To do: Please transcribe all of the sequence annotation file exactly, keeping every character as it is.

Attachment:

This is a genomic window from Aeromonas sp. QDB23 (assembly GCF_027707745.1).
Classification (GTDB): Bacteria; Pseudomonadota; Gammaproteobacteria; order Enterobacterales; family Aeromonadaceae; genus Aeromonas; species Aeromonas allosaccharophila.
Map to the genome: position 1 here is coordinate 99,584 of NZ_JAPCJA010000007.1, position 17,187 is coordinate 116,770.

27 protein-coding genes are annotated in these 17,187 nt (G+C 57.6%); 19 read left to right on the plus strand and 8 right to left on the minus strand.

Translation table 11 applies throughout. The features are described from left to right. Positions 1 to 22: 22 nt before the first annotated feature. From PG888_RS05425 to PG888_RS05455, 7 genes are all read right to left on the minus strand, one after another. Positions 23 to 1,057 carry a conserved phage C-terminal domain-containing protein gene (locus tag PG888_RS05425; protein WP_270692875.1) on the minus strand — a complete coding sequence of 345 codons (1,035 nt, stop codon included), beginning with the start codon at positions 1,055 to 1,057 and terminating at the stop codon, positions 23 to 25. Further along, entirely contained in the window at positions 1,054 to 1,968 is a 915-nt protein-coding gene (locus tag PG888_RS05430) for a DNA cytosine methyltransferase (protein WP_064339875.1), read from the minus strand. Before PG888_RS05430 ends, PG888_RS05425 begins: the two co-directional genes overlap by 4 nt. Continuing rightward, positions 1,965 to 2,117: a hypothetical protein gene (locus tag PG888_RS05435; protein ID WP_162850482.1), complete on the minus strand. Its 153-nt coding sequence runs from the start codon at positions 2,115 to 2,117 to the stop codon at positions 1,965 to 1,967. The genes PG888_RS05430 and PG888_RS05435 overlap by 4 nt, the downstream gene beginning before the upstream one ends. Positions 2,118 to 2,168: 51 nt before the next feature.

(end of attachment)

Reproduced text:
This is a genomic window from Aeromonas sp. QDB23 (assembly GCF_027707745.1).
Classification (GTDB): Bacteria; Pseudomonadota; Gammaproteobacteria; order Enterobacterales; family Aeromonadaceae; genus Aeromonas; species Aeromonas allosaccharophila.
Map to the genome: position 1 here is coordinate 99,584 of NZ_JAPCJA010000007.1, position 17,187 is coordinate 116,770.

27 protein-coding genes are annotated in these 17,187 nt (G+C 57.6%); 19 read left to right on the plus strand and 8 right to left on the minus strand.

Translation table 11 applies throughout. The features are described from left to right. Positions 1 to 22: 22 nt before the first annotated feature. From PG888_RS05425 to PG888_RS05455, 7 genes are all read right to left on the minus strand, one after another. Positions 23 to 1,057 carry a conserved phage C-terminal domain-containing protein gene (locus tag PG888_RS05425; protein WP_270692875.1) on the minus strand — a complete coding sequence of 345 codons (1,035 nt, stop codon included), beginning with the start codon at positions 1,055 to 1,057 and terminating at the stop codon, positions 23 to 25. Further along, entirely contained in the window at positions 1,054 to 1,968 is a 915-nt protein-coding gene (locus tag PG888_RS05430) for a DNA cytosine methyltransferase (protein WP_064339875.1), read from the minus strand. Before PG888_RS05430 ends, PG888_RS05425 begins: the two co-directional genes overlap by 4 nt. Continuing rightward, positions 1,965 to 2,117: a hypothetical protein gene (locus tag PG888_RS05435; protein ID WP_162850482.1), complete on the minus strand. Its 153-nt coding sequence runs from the start codon at positions 2,115 to 2,117 to the stop codon at positions 1,965 to 1,967. The genes PG888_RS05430 and PG888_RS05435 overlap by 4 nt, the downstream gene beginning before the upstream one ends. Positions 2,118 to 2,168: 51 nt before the next feature.